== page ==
Awkward! Allen & Overy partner stumbles in face of grilling by MPs over non-disclosure agreements

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As committee publishes Harvey Weinstein NDA

In a dramatic session of the Women and Equalities Committee, a lawyer from Allen & Overy were asked some VERY awkward questions about the role of lawyers in drafting and concluding non-disclosure agreements (NDAs).

During intense questioning (which felt at times more like a cross-examination worthy of a top QC) by MPs Philip Davies and Maria Miller, the lawyers were grilled about whether clauses in NDAs could, by limiting what an individual could say about events in the past in any subsequent criminal legal process, pervert the course of justice.

One of those questioned was Mark Mansell, a partner and employment specialist at Allen & Overy. He conceded that an NDA could be viewed that way but denied that he had ever drafted such a clause. Asked by Miller if he would ever “draw up an agreement that would potentially be seen as perverting the course of justice”, he stated:

“No, I would never do that. In producing an agreement I would always make it clear that an individual’s legal and regulatory obligations were paramount and nothing in the agreement would override those.”

In what became a scathing attack on the legal profession, during his questioning of Mansell, Davis stated that if NDAs were stopping individuals from disclosing details of the conduct of perpetrators of unlawful behaviour, then they were, at best, unethical: “I was always brought up to tell the truth, the whole truth and nothing but the truth… [the use of these clauses in NDAs] flies in the face of telling the truth.” Mansell’s responses to these comments and questions, in all their awkward glory, can be viewed on parliament’s website.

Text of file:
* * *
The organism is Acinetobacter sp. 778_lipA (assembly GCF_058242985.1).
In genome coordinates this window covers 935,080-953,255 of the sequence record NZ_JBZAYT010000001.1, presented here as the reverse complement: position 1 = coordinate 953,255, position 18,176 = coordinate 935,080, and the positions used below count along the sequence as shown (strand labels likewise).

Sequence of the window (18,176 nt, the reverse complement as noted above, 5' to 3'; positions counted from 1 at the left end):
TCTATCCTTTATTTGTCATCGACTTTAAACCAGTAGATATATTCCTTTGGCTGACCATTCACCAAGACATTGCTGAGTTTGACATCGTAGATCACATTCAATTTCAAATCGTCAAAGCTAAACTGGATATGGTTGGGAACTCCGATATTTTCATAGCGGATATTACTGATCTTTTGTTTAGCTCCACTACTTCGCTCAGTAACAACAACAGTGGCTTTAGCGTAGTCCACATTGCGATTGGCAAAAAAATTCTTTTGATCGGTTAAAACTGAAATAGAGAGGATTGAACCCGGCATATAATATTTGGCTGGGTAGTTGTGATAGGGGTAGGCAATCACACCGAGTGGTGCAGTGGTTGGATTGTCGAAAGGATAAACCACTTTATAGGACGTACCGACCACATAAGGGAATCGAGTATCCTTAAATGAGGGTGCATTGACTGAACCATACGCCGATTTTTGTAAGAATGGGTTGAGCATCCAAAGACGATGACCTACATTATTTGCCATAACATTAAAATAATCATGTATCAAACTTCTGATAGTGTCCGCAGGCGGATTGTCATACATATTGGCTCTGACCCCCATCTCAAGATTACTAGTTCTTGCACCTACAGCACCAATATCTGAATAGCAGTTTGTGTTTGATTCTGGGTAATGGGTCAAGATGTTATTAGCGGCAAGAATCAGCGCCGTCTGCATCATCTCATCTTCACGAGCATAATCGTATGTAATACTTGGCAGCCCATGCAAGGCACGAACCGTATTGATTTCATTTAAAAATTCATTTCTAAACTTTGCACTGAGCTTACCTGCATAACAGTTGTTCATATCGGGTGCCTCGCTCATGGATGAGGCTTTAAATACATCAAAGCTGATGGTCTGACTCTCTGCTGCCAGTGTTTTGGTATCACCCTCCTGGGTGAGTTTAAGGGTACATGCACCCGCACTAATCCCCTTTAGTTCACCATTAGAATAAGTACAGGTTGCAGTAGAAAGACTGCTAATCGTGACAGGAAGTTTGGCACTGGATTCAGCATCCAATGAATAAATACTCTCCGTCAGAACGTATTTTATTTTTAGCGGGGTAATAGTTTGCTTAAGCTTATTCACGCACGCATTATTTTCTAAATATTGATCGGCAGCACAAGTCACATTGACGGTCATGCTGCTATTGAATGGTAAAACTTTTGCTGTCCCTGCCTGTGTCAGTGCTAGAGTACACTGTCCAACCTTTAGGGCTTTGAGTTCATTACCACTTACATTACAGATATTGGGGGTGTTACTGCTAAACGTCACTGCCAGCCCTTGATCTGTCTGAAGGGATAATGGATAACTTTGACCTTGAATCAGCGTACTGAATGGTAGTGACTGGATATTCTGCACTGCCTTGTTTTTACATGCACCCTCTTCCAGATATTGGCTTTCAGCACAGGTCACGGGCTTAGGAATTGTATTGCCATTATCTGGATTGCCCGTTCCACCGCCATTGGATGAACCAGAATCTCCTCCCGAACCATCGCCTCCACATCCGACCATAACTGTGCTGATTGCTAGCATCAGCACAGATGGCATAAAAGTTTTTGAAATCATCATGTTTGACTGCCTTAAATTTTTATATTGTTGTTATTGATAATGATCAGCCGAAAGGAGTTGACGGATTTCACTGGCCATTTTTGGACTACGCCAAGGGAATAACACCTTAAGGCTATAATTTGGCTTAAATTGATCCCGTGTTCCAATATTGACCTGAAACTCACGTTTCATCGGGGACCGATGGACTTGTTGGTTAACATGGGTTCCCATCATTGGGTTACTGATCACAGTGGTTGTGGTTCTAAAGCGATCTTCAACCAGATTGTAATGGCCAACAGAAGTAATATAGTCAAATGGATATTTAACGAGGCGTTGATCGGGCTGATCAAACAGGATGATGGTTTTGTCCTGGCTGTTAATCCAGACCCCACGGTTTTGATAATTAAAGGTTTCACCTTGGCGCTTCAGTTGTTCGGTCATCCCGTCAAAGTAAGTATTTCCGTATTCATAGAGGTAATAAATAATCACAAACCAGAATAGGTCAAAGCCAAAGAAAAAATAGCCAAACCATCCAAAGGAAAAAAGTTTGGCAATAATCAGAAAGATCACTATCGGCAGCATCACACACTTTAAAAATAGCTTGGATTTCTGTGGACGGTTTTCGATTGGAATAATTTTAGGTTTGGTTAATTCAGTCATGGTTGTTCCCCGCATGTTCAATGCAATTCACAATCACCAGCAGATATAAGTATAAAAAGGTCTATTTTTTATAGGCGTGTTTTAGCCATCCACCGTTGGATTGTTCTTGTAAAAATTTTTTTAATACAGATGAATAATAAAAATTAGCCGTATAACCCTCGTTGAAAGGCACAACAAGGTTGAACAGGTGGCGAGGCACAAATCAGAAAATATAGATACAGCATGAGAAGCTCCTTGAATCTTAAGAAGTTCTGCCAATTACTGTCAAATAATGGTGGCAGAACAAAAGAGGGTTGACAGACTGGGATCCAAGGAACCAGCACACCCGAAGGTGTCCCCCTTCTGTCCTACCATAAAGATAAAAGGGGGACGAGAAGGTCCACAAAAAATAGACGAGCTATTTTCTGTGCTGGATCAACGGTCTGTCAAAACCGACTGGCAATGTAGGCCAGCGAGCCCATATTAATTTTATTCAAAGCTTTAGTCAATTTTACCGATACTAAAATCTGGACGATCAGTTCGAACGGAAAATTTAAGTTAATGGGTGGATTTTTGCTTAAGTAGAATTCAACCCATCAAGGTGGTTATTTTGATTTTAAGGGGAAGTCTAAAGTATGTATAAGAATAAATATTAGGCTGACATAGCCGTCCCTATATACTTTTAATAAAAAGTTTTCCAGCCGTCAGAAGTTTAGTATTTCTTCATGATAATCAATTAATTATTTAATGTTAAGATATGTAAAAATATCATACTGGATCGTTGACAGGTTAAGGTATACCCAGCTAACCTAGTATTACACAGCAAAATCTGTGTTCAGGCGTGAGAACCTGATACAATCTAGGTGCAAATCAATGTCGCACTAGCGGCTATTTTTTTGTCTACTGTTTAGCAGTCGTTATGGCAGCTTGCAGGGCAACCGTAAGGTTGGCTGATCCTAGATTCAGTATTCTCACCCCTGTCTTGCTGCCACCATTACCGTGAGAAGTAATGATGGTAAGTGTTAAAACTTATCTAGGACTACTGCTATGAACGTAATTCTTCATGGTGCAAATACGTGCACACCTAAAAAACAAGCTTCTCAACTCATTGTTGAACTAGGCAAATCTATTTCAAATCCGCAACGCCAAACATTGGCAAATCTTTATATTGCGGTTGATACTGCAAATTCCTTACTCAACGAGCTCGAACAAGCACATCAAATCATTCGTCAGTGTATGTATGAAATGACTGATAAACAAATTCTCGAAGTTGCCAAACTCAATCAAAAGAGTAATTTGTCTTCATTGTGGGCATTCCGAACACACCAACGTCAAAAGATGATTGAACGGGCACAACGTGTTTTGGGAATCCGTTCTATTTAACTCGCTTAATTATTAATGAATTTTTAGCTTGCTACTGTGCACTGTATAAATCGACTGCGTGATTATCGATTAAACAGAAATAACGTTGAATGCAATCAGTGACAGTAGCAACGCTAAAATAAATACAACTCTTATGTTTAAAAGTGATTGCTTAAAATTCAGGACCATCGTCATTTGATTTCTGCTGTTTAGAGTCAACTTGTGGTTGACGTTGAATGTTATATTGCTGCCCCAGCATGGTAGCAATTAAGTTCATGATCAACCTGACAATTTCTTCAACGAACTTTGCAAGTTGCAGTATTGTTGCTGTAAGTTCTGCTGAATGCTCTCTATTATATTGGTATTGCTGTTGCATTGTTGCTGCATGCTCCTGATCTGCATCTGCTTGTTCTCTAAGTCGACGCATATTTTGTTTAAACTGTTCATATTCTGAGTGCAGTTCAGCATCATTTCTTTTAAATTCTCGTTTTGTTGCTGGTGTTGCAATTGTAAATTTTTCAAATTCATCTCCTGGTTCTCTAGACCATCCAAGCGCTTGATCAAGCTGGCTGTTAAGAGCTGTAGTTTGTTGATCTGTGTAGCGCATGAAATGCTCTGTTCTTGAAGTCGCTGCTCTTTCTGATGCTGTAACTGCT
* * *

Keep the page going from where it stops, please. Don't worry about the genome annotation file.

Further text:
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The parliamentary session came about following an article published at the end of 2017 in the Financial Times , and subsequently reported by Legal Cheek. This highlighted the process by which Weinstein’s former London assistant, Zelda Perkins, was asked to sign an NDA following an allegation of sexual harassment made against the movie mogul by her in 1998.

A&O was the “big cheese” firm (as Miller labelled the magic circle firms) which had advised the US entertainment company co-founded by Weinstein, Miramax. Perkins was, at the time, represented by media specialist Simons Muirhead & Burton (SMB). She accepted £125,000 in damages as part of the settlement with Miramax.